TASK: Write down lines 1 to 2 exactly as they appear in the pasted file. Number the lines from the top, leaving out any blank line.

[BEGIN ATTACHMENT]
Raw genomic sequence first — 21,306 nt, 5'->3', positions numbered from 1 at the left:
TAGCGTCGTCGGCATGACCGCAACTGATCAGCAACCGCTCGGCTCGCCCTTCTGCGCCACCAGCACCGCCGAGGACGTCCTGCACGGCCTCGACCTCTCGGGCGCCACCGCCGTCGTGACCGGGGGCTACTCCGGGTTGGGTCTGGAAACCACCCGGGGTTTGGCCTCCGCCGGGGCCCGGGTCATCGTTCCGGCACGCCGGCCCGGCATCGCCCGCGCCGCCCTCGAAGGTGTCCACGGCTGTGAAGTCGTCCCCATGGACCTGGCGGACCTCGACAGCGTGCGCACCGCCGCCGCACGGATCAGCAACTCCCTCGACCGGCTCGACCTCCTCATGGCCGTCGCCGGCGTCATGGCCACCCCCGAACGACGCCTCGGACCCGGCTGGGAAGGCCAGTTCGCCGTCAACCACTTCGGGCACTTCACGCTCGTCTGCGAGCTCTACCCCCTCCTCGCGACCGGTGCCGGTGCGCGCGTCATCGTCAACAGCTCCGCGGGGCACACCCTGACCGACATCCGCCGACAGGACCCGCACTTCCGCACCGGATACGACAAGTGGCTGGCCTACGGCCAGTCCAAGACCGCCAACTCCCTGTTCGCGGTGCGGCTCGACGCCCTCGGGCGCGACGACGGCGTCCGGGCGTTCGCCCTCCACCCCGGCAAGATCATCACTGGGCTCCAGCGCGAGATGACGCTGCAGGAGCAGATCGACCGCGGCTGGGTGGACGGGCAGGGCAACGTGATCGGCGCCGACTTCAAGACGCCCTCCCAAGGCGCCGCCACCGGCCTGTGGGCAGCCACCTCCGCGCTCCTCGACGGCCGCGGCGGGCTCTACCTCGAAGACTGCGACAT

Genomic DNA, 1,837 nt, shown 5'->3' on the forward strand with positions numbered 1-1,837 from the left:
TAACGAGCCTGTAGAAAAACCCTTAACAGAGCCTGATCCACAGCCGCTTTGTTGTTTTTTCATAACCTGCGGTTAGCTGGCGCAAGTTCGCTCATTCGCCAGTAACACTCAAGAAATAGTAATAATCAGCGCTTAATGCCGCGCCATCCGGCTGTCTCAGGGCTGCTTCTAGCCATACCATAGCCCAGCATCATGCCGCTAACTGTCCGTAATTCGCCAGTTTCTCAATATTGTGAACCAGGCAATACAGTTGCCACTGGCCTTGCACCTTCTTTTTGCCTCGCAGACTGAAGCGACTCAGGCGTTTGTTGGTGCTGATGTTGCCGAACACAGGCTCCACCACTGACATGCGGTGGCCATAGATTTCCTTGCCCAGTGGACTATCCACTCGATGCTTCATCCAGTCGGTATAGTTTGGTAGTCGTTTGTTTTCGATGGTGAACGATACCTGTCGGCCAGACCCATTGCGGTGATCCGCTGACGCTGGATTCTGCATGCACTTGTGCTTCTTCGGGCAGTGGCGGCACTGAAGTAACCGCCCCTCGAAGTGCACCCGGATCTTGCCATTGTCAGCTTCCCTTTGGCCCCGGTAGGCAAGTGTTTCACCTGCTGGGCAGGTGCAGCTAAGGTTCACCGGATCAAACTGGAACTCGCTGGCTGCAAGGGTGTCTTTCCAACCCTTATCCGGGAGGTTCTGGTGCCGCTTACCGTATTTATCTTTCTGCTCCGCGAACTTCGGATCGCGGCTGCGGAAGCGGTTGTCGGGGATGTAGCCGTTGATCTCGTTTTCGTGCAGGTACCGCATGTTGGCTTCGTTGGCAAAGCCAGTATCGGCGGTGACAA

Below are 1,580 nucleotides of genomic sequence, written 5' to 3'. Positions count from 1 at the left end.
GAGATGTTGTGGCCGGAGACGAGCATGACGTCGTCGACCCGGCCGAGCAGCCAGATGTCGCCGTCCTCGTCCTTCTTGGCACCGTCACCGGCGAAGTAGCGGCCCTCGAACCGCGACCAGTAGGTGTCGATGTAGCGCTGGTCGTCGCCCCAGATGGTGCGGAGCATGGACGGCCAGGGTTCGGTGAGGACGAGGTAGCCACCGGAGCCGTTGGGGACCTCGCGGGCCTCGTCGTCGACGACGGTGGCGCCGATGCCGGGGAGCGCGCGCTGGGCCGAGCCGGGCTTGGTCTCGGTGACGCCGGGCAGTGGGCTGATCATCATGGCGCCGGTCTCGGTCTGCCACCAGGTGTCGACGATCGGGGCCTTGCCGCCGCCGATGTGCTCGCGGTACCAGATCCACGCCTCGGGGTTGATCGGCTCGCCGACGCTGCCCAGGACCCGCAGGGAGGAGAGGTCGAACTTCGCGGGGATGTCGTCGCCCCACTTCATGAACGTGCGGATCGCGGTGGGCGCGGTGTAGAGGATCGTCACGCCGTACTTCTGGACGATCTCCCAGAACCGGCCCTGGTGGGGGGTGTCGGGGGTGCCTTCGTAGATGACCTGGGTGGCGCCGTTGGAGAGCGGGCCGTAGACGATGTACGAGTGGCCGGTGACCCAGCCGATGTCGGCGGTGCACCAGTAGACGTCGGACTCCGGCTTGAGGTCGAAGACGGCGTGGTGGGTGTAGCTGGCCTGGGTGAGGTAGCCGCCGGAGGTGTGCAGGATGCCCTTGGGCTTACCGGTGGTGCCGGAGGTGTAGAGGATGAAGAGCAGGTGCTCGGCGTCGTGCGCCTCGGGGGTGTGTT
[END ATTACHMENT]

Raw genomic sequence first — 21,306 nt, 5'->3', positions numbered from 1 at the left:
TAGCGTCGTCGGCATGACCGCAACTGATCAGCAACCGCTCGGCTCGCCCTTCTGCGCCACCAGCACCGCCGAGGACGTCCTGCACGGCCTCGACCTCTCGGGCGCCACCGCCGTCGTGACCGGGGGCTACTCCGGGTTGGGTCTGGAAACCACCCGGGGTTTGGCCTCCGCCGGGGCCCGGGTCATCGTTCCGGCACGCCGGCCCGGCATCGCCCGCGCCGCCCTCGAAGGTGTCCACGGCTGTGAAGTCGTCCCCATGGACCTGGCGGACCTCGACAGCGTGCGCACCGCCGCCGCACGGATCAGCAACTCCCTCGACCGGCTCGACCTCCTCATGGCCGTCGCCGGCGTCATGGCCACCCCCGAACGACGCCTCGGACCCGGCTGGGAAGGCCAGTTCGCCGTCAACCACTTCGGGCACTTCACGCTCGTCTGCGAGCTCTACCCCCTCCTCGCGACCGGTGCCGGTGCGCGCGTCATCGTCAACAGCTCCGCGGGGCACACCCTGACCGACATCCGCCGACAGGACCCGCACTTCCGCACCGGATACGACAAGTGGCTGGCCTACGGCCAGTCCAAGACCGCCAACTCCCTGTTCGCGGTGCGGCTCGACGCCCTCGGGCGCGACGACGGCGTCCGGGCGTTCGCCCTCCACCCCGGCAAGATCATCACTGGGCTCCAGCGCGAGATGACGCTGCAGGAGCAGATCGACCGCGGCTGGGTGGACGGGCAGGGCAACGTGATCGGCGCCGACTTCAAGACGCCCTCCCAAGGCGCCGCCACCGGCCTGTGGGCAGCCACCTCCGCGCTCCTCGACGGCCGCGGCGGGCTCTACCTCGAAGACTGCGACAT